It's no secret that Led Zeppelin loves playing with rhythm. And one of their favorite stunts is establishing a rhythmic expectation early in a song, then thwarting that expectation later through a compositional technique known as rhythmic displacement. I have several examples in mind, and I'll dedicate one blog for each.
To start, let's look at “Dazed and Confused”, the fourth track of Zeppelin's self-titled debut album from 1968. The first thing heard on the track is John Paul Jones' bass playing two measures, each consisting of four chromatically descending tones, and each with an anacrusis - what I'll call “The Dazed Motive” due to its rather wobbly feel.
That Dazed motive is heard a total of 16 times. The first eight instances (heard consecutively from 0:00-1:13) all start on beat one, as illustrated above. But the last eight instances (heard four times from 1:21-1:57, and another four times from 5:11-5:45) all displace the motive one full beat – they all start on beat two, as illustrated below.
But it's not just Jones' bass that is displaced – it's Robert Plant's vocals, as well.
At first, Plant places the syllable “fused” from “confused” on the downbeat (0:18), delineating the official start of the first verse.
And he does the same phrasing (but with different lyrics) with the second verse (0:55).
But with verses three and four, his entry is delayed one beat. Since verse 4 begins with the same lyrics as verse 1, it makes for an ideal apples-to-apples comparison.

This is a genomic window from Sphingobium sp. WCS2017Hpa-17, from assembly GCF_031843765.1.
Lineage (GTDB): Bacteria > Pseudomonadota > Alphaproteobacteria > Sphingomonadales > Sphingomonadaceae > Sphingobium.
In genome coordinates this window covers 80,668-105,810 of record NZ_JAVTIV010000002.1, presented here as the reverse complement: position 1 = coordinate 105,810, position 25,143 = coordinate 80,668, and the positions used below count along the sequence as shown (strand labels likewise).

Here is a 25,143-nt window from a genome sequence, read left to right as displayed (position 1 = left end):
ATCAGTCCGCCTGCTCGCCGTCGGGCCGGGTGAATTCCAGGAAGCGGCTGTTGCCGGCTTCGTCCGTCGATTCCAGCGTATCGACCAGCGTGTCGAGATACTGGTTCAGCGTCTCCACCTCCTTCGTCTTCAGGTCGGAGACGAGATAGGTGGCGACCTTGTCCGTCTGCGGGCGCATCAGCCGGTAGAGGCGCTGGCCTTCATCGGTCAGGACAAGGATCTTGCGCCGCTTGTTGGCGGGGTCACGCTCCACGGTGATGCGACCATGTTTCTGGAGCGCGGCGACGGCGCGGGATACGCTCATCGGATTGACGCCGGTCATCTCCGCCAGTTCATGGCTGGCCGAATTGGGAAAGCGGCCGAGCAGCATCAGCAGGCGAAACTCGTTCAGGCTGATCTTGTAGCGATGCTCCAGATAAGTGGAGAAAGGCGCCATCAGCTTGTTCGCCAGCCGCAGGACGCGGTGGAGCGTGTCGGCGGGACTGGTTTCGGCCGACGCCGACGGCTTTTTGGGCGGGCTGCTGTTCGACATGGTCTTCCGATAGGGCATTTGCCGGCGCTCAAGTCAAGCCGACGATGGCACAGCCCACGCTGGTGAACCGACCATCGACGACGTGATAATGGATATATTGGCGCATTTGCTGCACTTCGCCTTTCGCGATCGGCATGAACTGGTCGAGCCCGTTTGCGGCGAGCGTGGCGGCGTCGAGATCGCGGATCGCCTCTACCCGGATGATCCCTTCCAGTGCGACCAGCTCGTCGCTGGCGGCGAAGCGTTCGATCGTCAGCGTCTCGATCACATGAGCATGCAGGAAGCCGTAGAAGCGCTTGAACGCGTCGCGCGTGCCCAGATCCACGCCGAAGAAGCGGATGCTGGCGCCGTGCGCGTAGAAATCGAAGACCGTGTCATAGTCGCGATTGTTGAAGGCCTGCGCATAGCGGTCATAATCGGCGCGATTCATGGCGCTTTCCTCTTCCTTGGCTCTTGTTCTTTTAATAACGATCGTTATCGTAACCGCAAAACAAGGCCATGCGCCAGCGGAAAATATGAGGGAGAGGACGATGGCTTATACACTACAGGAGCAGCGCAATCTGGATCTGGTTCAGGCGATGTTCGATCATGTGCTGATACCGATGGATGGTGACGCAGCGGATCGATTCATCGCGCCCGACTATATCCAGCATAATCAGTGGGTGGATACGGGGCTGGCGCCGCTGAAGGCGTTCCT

Additionally, Jimmy Page's guitar is also displaced one beat. I won't provide examples for that, however, since it's identical to Jones' bass.
In fact, the only instrument not displaced is John Bonham's drums. And it's the percussion that confirms that a displacement has indeed happened. Because obviously if the drums were displaced one beat, just like every other instrument, then this would be a case of changing meters – not displacement.
Since changing meters is another favorite rhythmic technique of Zeppelin, it's slightly surprising that we don't find more meter changes in “Dazed and Confused”. Their rhythmic instability could be put to good use in a song with this title. And yet, there are just two instances of measure(s) in a meter other than 12/8.
The more obvious instance comes during the up-tempo middle section, from 3:30-5:02, where a metric modulation of eighth=quarter yields a fast 4/4 meter.
The less obvious but more significant instances comes at the end of the second verse (1:09), which is abbreviated by one beat from a 12/8 bar (as it was in verse 1) to a 9/8.
After this single measure of 9/8, the pitched instruments are consistently displaced while the drums are not. So this 9/8 measure might be thought of as the catalyst for the subsequent rhythmic displacement. And it's for that reason that this 9/8 measure is my personal favorite measure in the entire song :-)
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Aaron Krerowicz, pop music scholar
An informal but highly analytic study of popular music.